I’ve long awaited to watch The Crown. But despite being British myself, my own lack of interest in the Royal Family in the newspapers always made me put it off. I don’t hate the royal lot or anything – although Andrew (no longer his royal magesty) seems as though he may have earned it, given his affiliation with Epstein – I just don’t have much affinity for them. It’s indifference rather than opposition. But alas, I needed a new show to watch and The Crown was there so, one day, I turned it on.
And what immediately surprised me was how much British history I was learning from it. Of course I understand the makers of the show can’t know every detail and that there are natural embellishments for the sake of drama and filling in the gaps, but even so I found myself learning about stuff I feel school should have taught me but simply didn’t. First and foremost was that the Suez crisis was a thing that happened. How could I not know my own country wrongfully orchestrated a war? If I had to guess, probably because it’s something the country would rather forget – learning that we’re not top of the food chain anymore, even with French and Israeli assistance. Sure teach me about slavery, and then brush it under the rug to tell me how big our old empire used to be, but miss out that one time in recent history where we rushed into a war that wasn’t entirely legal. I also didn’t know Winston Churchill was Primeminister twice in his lifetime, and found all that business about the fog over London to be interesting. The implications of Prince Philip maybe being involved in a sex scandal too were intriguing.
But don’t even get me started on the Duke of Winsor having frighteningly close ties to the Nazi’s both before and during the second world war, to the point where Churchill sent him to the Behamas to get him out of the picture. Look, I realise I can’t blame the schools for everything as some amount of responsibility to learn my country’s history should also rest on my own shoulders… But it seems MILDLY disingenuous of the education system to sweep the fact that a man once King was in those circles around the time of his reign.
And what makes all these fascinating learning experiences I underwent work is that I also bought into the well-written drama of the show – that is to say the parts the writers certainly had to take some artistic license on in order to make the whole narrative fit together. Of all things, I found myself particularly enjoying the episodes with Princess Margarett because the controversies surrounding her private love life were so ludicrous.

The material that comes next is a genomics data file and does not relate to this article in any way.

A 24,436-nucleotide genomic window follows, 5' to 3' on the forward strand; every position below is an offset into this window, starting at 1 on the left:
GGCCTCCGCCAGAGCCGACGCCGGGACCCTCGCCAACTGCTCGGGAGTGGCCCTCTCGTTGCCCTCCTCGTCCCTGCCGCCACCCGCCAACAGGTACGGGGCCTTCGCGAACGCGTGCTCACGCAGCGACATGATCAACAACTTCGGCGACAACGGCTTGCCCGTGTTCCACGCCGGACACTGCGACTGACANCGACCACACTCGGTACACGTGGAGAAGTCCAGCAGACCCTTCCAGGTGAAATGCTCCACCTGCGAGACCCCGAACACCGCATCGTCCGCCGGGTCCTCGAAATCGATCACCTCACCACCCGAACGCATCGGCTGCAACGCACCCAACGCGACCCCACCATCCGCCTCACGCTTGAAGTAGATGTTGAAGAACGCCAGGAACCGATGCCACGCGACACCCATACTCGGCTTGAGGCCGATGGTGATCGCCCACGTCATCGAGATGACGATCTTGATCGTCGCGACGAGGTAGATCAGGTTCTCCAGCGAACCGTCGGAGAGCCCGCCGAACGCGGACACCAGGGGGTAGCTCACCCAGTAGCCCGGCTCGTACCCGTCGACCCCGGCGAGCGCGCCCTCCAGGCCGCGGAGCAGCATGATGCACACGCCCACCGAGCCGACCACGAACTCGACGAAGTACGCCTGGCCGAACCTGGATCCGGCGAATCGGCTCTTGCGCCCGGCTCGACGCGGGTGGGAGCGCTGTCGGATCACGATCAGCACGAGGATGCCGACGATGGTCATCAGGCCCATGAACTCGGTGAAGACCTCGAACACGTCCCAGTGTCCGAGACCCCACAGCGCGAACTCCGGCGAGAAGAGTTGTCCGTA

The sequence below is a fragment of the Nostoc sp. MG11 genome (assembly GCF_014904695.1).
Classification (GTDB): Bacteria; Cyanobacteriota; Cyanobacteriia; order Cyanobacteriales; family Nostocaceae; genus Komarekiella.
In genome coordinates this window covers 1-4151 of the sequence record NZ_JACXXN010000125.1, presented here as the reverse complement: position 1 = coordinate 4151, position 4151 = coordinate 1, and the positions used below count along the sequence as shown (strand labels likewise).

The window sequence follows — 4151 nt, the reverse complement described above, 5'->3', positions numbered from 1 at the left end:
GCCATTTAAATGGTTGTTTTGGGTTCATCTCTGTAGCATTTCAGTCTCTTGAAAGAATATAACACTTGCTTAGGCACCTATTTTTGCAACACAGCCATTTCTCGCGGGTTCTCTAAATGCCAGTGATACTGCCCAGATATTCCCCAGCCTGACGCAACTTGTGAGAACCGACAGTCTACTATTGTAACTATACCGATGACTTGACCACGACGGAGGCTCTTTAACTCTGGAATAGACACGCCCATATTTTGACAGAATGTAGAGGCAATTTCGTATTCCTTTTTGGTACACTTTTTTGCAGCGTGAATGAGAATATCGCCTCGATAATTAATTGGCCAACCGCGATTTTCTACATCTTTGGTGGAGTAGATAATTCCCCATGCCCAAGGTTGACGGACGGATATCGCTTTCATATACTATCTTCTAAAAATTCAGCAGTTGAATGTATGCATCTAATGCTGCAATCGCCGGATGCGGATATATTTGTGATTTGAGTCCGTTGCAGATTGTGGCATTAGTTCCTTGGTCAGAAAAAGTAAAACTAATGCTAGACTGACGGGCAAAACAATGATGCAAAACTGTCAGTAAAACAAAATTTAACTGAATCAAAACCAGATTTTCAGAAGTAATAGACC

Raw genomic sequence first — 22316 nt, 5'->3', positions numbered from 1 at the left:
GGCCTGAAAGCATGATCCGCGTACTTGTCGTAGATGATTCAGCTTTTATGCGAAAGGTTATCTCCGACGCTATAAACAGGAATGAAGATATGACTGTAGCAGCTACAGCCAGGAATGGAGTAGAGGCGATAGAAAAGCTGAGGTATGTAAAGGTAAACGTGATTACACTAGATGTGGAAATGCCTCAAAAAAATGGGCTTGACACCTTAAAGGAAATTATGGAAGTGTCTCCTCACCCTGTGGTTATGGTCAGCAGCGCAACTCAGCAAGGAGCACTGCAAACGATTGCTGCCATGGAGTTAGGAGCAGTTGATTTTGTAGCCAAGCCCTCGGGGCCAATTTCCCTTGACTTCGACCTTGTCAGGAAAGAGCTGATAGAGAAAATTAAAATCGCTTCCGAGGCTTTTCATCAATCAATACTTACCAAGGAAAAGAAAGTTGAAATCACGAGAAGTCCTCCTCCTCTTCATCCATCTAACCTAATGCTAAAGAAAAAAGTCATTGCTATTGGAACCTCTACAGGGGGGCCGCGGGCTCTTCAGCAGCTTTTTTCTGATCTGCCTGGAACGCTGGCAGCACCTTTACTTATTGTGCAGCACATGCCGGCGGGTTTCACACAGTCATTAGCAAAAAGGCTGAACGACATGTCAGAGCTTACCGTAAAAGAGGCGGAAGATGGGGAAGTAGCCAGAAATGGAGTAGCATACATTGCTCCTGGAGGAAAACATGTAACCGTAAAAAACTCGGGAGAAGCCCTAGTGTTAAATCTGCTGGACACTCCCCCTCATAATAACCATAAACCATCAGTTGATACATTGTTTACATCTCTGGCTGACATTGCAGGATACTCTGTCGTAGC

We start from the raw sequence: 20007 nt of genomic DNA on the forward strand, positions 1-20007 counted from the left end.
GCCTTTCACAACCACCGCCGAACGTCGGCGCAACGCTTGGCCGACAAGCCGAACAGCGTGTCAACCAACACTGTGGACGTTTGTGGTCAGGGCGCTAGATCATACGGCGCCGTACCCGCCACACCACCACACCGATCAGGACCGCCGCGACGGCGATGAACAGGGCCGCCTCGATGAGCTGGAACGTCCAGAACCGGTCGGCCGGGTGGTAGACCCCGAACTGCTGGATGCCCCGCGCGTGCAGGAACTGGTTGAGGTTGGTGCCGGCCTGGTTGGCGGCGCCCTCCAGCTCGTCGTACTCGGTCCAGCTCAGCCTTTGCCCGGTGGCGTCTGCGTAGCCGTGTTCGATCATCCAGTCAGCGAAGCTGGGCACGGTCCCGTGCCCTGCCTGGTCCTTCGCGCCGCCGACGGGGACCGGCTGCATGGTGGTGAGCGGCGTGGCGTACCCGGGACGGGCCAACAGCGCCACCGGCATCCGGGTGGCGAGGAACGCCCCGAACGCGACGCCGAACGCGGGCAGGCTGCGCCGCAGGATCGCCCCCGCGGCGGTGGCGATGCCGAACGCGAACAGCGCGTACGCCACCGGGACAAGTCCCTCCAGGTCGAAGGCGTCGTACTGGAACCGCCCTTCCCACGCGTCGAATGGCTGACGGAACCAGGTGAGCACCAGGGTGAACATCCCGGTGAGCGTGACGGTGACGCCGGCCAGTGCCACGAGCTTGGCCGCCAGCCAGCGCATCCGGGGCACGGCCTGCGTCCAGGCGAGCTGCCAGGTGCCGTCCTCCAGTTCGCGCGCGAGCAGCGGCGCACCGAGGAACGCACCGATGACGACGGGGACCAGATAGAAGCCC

The writing isn’t the only thing to be praised here, because it would all fall flat if not bought to life by good actors, and I’m happy to say that if there’s one thing this show does undeniably well it is casting. If I’m being completely honest, I was unfamiliar with almost everyone in the show with exception of John Lithgow as Winston Churchill. He particularly surprised me because I was used to seeing him in comedic roles, and yet he does an excellent job here as the Primeminister. The only other actor I recognised was Matt Smith; I wasn’t a fan of his depiction of Doctor Who and my only other exposure to him was as a sentient AI who turned someone into a robot in Terminator Genysis. Because of this I was, admittedly, a bit set against him when I began watching but soon found myself captured just as much by his wit and enthusiasm as Prince Philip, as I was by the ever-changing needs of the performance required from Claire Foy as Queen Elizabeth II.
With all this in mind, I think The Crown’s biggest strength is its consistency in tone, pace and quality. Few shows pull it off; Even the last show I praised as much as this for similar reasons, Better Call Saul, fluctuates once in a blue moon. But, so far, The Crown’s reliability to deliver in the areas it knows how to is what has me dying to keep watching season 3, 4 and the eventual season 5.
There’s a lot of heavy subject matter here. Again, it’s not the sort of thing anyone looking for melodrama or something fast-paced should even consider, but it’s there. It asks a lot of patience from its audience and I realise that’s not everyone’s cup of tea, but I’ve come to like slow-burns like this. It means when something happens, it feels all the more impactful.
The only thing I could criticise it for would be intertwining the true historical events and it’s artistic licence too well. Often it can be so hard to tell what the facts and drama are that the text in the credits seems to be for the benefit of separating those things more clearly, rather than merely providing an epilogue.
The final thing I should mention is it’s general depiction of the royal family. Here in the UK we have a weird relationship with them now days. Half of our news media wants their heads on pikes, and the other half wants to kiss the ground they walk on. If they pop up in the headline of a news article, you can bet there will be some heated debate about them regardless of what the article is actually about. With that in mind I like that the Crown, at least overtly, doesn’t pick a side. It’s just as happy to celebrate the accomplishments of the royal family and their service to the country as it is to scrutinise and criticise their increasing irrelevancy in the modern world, as well as some of their lesser-known choices. And the best thing about it is that it never feels like it’s trying to play both sides, but rather deliver the message that this sort of discussion can be a bit grey given all the centuries of history behind it.
So yes, I would highly recommend The Crown. It’s an excellent historical drama that grabbed my attention because of how fearlessly it approached the subject matter that was at the heart of why I, personally, feel so indifferent towards the Royal Family; How they can exist in a modern world.